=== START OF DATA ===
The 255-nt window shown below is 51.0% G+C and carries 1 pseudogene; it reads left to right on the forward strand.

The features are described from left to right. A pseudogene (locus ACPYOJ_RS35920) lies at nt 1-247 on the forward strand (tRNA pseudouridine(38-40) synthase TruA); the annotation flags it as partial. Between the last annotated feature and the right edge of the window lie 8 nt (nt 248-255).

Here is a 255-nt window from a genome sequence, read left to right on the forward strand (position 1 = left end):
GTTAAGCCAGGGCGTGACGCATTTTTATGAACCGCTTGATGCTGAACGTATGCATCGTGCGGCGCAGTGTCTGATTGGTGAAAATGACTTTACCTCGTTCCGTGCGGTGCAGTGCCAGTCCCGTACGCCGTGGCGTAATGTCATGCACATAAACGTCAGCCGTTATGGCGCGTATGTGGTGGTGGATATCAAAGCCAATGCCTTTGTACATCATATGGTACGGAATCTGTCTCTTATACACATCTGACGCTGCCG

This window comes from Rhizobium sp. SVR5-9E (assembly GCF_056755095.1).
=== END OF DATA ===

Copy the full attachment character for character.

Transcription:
The 255-nt window shown below is 51.0% G+C and carries 1 pseudogene; it reads left to right on the forward strand.

The features are described from left to right. A pseudogene (locus ACPYOJ_RS35920) lies at nt 1-247 on the forward strand (tRNA pseudouridine(38-40) synthase TruA); the annotation flags it as partial. Between the last annotated feature and the right edge of the window lie 8 nt (nt 248-255).

Here is a 255-nt window from a genome sequence, read left to right on the forward strand (position 1 = left end):
GTTAAGCCAGGGCGTGACGCATTTTTATGAACCGCTTGATGCTGAACGTATGCATCGTGCGGCGCAGTGTCTGATTGGTGAAAATGACTTTACCTCGTTCCGTGCGGTGCAGTGCCAGTCCCGTACGCCGTGGCGTAATGTCATGCACATAAACGTCAGCCGTTATGGCGCGTATGTGGTGGTGGATATCAAAGCCAATGCCTTTGTACATCATATGGTACGGAATCTGTCTCTTATACACATCTGACGCTGCCG

This window comes from Rhizobium sp. SVR5-9E (assembly GCF_056755095.1).